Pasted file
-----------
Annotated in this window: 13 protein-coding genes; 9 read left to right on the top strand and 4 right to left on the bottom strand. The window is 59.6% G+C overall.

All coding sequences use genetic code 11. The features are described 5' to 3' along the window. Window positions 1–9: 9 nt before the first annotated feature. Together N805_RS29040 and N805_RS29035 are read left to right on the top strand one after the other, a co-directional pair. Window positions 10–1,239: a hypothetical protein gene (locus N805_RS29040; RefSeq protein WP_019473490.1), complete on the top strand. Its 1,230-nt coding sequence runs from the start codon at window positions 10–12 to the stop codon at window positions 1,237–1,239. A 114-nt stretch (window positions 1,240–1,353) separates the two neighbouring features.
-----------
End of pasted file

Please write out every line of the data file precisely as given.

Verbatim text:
Annotated in this window: 13 protein-coding genes; 9 read left to right on the top strand and 4 right to left on the bottom strand. The window is 59.6% G+C overall.

All coding sequences use genetic code 11. The features are described 5' to 3' along the window. Window positions 1–9: 9 nt before the first annotated feature. Together N805_RS29040 and N805_RS29035 are read left to right on the top strand one after the other, a co-directional pair. Window positions 10–1,239: a hypothetical protein gene (locus N805_RS29040; RefSeq protein WP_019473490.1), complete on the top strand. Its 1,230-nt coding sequence runs from the start codon at window positions 10–12 to the stop codon at window positions 1,237–1,239. A 114-nt stretch (window positions 1,240–1,353) separates the two neighbouring features.